How low can you go, but more importantly why
A common used technique that just doesn’t work
We all appreciate a good deal and some of us will go to the end of the earth trying to find that once in a lifetime purchase. Now it is a totally different topic wondering how much time spent is to much time and what your time is actually worth. However, when making any big purchase you need to steer far away from this instinctual behavior. It may be the easiest way to differentiate different quotes but trust me here it is not a good way to decide who you are going to use to complete the project. The best way to explain this is with a simple analogy. Most of us love a good meal and we will use surf and turf here since it is an American favorite. You cant make up where to have your birthday dinner party and are shopping around at several different restaurants to pick the best one. Low and behold you find a place where you can buy your favorite meal for only $6.99. What a deal! Would you feel comfortable having your family and friends dine at a place like this when everyone else was priced at $20+ per plate?
It shouldn’t be a race to the bottom
Use the same logic outlined above when purchasing a new roof or similar project. When buying a new house or used card we have all been conditioned to follow this train of thought, it is time to apply it to the construction industry as well. If an estimate comes in way lower then the rest it is usually for one of a several reasons. First, they may be using inferior materials or cutting corners wherever possible. If you plan on keeping your property for any length of time the short term savings may not be worth the long term potential for major issues. Something as common as a little roof leak can cause wood rotting, structural issues, and mold growth all of which can be huge expenses to fix. Secondly, you may be dealing with amateurs that either don’t have much experience bidding jobs or are so desperate for work they will do anything. In this instance you are likely to be used for a training ground so that these newbies can hone their craft and pray for a good outcome. That or they may need to use the money from your down payment to purchase materials for another project they are building. It is typically a bad sign when they ask for a large amount of money up front and wont tell you when they will be able to start the work. Lastly, it is a common trick of the trade to throw out a low ball estimate to win the job and then try to up charge once firmly into the demolition. Roofing contractors often figure it is a lot easier to negotiate for more money from the customers when their roof is laying in the front yard.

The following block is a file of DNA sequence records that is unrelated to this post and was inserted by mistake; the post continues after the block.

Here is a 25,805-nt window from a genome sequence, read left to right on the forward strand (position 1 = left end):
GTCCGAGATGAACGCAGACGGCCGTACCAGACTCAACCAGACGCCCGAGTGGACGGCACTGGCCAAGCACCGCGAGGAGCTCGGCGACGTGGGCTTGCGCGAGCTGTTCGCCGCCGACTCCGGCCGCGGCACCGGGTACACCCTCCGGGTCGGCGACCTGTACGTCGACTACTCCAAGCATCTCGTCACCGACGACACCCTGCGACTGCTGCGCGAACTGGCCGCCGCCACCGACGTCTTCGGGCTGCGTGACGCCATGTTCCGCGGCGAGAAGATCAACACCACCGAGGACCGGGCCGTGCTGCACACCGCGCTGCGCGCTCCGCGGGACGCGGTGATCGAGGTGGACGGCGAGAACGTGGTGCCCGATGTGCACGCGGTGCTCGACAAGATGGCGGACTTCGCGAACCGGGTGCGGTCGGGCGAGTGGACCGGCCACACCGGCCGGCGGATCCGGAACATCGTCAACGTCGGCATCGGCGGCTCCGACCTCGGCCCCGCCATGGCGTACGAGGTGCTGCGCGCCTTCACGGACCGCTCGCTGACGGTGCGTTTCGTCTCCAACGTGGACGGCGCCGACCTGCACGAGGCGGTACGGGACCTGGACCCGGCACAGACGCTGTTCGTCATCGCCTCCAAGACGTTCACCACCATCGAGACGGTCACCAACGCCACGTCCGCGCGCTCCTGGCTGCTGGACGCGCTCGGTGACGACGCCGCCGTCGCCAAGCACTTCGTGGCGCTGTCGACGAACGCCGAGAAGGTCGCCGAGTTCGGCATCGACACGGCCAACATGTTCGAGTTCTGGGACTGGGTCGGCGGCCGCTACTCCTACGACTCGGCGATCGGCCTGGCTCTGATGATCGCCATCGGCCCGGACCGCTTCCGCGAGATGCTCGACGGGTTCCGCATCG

Making proper comparisons
Some of the big differences you may notice